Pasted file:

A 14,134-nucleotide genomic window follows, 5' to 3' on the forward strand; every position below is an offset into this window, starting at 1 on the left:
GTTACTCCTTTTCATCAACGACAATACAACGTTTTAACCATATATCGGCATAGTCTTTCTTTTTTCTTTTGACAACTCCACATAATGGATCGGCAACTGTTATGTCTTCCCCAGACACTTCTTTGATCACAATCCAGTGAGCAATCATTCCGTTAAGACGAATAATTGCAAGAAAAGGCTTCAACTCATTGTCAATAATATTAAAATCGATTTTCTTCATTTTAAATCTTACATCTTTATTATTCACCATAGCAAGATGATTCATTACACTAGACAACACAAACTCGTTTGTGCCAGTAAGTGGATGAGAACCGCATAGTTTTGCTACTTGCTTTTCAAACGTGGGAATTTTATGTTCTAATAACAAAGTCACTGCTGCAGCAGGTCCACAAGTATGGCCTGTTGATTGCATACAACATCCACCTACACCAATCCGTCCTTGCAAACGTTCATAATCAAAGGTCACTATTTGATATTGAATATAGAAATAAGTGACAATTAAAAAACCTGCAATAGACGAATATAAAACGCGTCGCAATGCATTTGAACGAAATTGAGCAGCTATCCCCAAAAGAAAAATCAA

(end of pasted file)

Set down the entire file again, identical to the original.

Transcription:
A 14,134-nucleotide genomic window follows, 5' to 3' on the forward strand; every position below is an offset into this window, starting at 1 on the left:
GTTACTCCTTTTCATCAACGACAATACAACGTTTTAACCATATATCGGCATAGTCTTTCTTTTTTCTTTTGACAACTCCACATAATGGATCGGCAACTGTTATGTCTTCCCCAGACACTTCTTTGATCACAATCCAGTGAGCAATCATTCCGTTAAGACGAATAATTGCAAGAAAAGGCTTCAACTCATTGTCAATAATATTAAAATCGATTTTCTTCATTTTAAATCTTACATCTTTATTATTCACCATAGCAAGATGATTCATTACACTAGACAACACAAACTCGTTTGTGCCAGTAAGTGGATGAGAACCGCATAGTTTTGCTACTTGCTTTTCAAACGTGGGAATTTTATGTTCTAATAACAAAGTCACTGCTGCAGCAGGTCCACAAGTATGGCCTGTTGATTGCATACAACATCCACCTACACCAATCCGTCCTTGCAAACGTTCATAATCAAAGGTCACTATTTGATATTGAATATAGAAATAAGTGACAATTAAAAAACCTGCAATAGACGAATATAAAACGCGTCGCAATGCATTTGAACGAAATTGAGCAGCTATCCCCAAAAGAAAAATCAA